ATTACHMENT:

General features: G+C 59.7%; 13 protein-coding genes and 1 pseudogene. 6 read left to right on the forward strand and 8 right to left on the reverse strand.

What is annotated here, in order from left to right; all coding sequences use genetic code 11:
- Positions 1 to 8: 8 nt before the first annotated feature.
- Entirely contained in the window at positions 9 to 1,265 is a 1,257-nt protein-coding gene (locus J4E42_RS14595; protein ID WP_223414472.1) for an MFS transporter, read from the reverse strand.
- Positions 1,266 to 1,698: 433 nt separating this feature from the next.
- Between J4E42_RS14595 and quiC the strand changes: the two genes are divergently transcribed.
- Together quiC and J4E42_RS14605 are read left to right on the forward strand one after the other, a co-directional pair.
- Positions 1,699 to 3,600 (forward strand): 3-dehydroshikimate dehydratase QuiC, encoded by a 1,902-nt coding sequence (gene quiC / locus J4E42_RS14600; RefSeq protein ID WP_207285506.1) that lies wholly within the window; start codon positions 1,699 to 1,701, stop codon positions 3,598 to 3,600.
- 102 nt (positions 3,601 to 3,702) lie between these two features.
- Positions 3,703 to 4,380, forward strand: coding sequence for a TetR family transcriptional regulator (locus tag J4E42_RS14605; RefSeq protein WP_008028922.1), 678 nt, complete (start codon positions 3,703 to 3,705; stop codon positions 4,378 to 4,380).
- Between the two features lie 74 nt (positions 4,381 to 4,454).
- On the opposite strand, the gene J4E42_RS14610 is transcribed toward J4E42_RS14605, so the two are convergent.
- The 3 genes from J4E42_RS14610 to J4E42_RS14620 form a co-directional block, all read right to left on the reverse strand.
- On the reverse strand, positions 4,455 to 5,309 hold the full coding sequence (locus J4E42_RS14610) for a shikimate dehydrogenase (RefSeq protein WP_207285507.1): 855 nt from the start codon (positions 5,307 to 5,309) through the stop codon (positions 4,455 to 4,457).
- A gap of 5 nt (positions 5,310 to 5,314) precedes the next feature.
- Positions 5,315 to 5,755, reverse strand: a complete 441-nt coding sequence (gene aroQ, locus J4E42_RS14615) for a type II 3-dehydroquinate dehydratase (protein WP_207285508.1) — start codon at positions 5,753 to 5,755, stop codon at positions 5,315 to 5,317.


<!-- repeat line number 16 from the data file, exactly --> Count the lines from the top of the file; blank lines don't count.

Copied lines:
- Positions 5,315 to 5,755, reverse strand: a complete 441-nt coding sequence (gene aroQ, locus J4E42_RS14615) for a type II 3-dehydroquinate dehydratase (protein WP_207285508.1) — start codon at positions 5,753 to 5,755, stop codon at positions 5,315 to 5,317.